“The Conservative Resurgence will be shown to have ultimately been in vain. What a tragedy if a generation gained control of the SBC only to watch the next generation of conservatives decide the SBC isn’t worth having control of. And lest you think I am exaggerating, trust me when I say hardly a week goes by that I don’t hear a student or pastor friend make this type of comment.”
In our minds, this is an absolute travesty, especially in view of so many other denominations that have moved left. We do believe the SBC is worth having “control of”, and we hope that many of our brothers of like-mind, heart, and age will see this worth and help us talk about how to move forward with this goal. We desire to be part of younger Baptists that cast a bright vision and future for the SBC, a vision that puts away petty arguments and irrelevant political ambitions. This vision and mission we hope is for cooperation, missions, and church planting. It is a vision for the Nations to bow at the feet of Jesus.
We know that the over/under 40 distinctions are not so clearly drawn and it is not as though we have all the answers, we write this mainly hoping to encourage our peers because we want to be a part of this, and we think this is worth being a part of. At the same time, we hope that we can show some that entrench in non-gospel centered fights that this will turn away many of our peers.
Remedies for the Generation Gap
This generation gap needs to be remedied. We agree and stand with Finn’s assessment of the state of the younger generations. He states:
“Some already think the Convention is a dinosaur that just needs to go extinct, especially a number of folks in the under-40 crowd. Maybe they are right, but I am not ready to give up on the denomination just yet. I still think God has something for us to do as a Convention of autonomous churches. I continue to hold out hope that our best days lie ahead and that (Lord willing) my children and grandchildren can be a part of a great heritage of Baptist Christians who have been mightily used of God. I hope you will join me in my mission to convince younger conservatives that the SBC is still worth it. And let’s all work especially hard to make sure it is.”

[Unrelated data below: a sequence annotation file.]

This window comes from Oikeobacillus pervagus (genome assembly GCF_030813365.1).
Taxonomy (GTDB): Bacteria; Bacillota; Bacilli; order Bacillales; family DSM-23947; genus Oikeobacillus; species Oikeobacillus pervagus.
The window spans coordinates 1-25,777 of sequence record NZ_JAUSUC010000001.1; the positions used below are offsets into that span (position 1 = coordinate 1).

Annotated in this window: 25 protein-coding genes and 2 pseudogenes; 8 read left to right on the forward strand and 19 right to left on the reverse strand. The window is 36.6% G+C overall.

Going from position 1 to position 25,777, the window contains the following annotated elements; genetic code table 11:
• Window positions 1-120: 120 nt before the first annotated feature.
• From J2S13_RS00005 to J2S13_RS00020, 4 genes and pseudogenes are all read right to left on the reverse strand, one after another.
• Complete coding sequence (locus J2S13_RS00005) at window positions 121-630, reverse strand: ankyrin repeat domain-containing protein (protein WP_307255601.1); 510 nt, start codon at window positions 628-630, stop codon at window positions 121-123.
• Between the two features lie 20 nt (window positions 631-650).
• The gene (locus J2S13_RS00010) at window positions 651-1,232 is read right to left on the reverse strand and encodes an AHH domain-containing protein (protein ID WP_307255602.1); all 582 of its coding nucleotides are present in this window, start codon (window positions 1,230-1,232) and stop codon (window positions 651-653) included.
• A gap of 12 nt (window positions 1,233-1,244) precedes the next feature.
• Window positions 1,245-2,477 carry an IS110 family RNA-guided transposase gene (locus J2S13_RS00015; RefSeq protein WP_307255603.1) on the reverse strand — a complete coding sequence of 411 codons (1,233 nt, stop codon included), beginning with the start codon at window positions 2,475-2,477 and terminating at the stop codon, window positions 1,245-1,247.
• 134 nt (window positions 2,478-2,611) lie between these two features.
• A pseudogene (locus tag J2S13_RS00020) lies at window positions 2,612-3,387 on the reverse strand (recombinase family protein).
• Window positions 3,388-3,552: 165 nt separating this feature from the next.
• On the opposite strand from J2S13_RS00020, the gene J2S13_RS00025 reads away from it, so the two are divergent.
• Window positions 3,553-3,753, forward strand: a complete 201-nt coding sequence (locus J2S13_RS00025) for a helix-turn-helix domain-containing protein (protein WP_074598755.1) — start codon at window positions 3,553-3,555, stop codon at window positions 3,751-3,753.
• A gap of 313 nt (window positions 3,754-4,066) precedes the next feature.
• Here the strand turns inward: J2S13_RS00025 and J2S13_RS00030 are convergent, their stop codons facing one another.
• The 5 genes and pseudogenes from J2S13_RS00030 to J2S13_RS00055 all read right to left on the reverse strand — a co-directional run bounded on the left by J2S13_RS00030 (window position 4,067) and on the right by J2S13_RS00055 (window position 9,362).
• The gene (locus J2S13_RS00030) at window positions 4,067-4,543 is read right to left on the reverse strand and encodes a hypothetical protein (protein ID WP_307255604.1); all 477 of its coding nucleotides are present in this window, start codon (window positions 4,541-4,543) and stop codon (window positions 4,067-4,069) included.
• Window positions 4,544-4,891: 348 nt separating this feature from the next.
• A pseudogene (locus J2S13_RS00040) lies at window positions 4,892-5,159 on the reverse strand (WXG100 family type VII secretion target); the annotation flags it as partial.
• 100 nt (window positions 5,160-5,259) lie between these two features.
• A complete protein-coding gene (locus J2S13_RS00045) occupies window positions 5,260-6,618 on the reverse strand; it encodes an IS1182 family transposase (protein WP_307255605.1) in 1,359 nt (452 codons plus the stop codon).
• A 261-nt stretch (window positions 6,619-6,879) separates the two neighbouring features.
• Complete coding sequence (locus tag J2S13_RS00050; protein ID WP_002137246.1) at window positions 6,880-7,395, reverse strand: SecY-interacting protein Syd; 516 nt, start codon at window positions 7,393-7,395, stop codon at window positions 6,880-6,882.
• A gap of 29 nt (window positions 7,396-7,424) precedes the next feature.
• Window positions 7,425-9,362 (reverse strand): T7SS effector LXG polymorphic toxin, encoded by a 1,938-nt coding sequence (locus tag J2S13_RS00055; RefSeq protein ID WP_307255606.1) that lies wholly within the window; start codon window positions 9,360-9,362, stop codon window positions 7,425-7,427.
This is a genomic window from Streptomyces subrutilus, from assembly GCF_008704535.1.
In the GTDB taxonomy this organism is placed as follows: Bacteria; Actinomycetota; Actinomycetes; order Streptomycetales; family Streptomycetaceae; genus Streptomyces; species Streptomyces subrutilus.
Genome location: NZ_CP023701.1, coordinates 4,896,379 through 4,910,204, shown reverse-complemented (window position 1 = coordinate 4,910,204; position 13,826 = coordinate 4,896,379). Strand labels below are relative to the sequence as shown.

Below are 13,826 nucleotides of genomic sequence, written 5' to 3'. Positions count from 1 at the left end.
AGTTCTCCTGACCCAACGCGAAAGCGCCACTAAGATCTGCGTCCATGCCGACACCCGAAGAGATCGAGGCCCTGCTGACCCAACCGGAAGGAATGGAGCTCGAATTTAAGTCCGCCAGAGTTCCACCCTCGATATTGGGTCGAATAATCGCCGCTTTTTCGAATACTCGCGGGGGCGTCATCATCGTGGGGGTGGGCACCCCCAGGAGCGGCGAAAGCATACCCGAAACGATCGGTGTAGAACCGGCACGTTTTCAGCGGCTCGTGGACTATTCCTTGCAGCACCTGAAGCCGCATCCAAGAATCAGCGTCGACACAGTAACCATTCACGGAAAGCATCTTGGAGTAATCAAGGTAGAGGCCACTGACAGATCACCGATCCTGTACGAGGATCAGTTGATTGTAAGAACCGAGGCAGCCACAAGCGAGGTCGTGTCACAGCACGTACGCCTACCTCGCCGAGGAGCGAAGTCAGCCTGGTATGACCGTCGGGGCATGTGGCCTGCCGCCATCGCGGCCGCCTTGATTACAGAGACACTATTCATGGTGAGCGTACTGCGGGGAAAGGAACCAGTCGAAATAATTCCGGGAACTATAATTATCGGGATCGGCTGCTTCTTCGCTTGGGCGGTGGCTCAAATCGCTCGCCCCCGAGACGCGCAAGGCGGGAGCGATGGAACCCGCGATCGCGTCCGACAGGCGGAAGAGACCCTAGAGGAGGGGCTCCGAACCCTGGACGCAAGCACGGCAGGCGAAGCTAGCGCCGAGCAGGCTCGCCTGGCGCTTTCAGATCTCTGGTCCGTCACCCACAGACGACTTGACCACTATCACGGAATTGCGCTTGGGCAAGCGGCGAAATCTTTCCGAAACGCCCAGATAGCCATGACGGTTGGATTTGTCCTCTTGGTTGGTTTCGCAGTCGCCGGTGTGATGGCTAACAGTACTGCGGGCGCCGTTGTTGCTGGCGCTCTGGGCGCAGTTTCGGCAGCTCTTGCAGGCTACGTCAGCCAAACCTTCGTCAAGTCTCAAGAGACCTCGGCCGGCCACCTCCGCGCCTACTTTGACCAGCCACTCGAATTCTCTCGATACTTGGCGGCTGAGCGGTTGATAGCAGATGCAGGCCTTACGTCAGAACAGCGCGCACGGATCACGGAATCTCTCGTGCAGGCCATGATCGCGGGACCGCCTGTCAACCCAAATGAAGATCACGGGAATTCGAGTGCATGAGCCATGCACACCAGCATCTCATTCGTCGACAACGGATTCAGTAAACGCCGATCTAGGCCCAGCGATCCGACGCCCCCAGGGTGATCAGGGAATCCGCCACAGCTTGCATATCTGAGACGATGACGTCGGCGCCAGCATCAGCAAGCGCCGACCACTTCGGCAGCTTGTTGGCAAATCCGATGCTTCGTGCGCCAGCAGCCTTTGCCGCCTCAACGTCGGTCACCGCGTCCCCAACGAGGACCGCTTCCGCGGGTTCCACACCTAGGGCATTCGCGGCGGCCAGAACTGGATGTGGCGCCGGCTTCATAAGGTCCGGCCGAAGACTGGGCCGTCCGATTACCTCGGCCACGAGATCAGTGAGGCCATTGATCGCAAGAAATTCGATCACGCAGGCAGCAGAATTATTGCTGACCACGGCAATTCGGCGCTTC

This last sentence is key. We need to make sure that this is worth fighting FOR. We need to acknowledge as well that some of the younger generation’s criticism stems from a lack of humility and an arrogance that is not helpful or right. This issue is two-fold: 1) some in the “under-40’s” must submit to our denomination leaders, not be proud or haughty, let their voice be heard (by showing up), and affect change from the inside out through their Christlike, gospel-centered character and example; 2) some in the“over-40’s” must learn to drop their political agendas, petty disagreements, non-gospel centered religious traditions, and pride in order to give a fair hearing to the next generation that God is raising up to carry the torch of the SBC into a new world and culture.
We have come up with a few thoughts on how to fix this generation gap (though again not exhaustive). Here are the remedies that we suggest could lead to a cure for the generation gap in our denomination, and we hope this will ensure the SBC legacy, influence, and mission to go forth:
A Vision of What Could Come from Closing the Gap
We stand firmly on the fact that our denomination is by far the largest missions sending agency in the world. We literally have thousands of missionaries across the world who are sharing the name of Jesus with people of all nationalities and all languages as you read this. There are men in New York City, Atlanta, Philadelphia, Las Vegas, and other cities in America who are laboring for the gospel. We know that our tithe dollars are going to fund these pastors and churches so that they can effectively minister to those in need. We have six seminaries that as you read this are training pastors, missionaries, church planters, and leaders across the globe for gospel work. Our denomination pours your tithe dollars into these entities in order to further the gospel around the world.
While we know that not all may be running as effectively or to the highest capacity as they could or should be, we understand that our attempt is bigger than anything else going. We as a younger generation have a great opportunity, if we will humble ourselves and rely on the Spirit, we can be a part of making lasting impact through a group of churches cooperating together for the mission of King Jesus.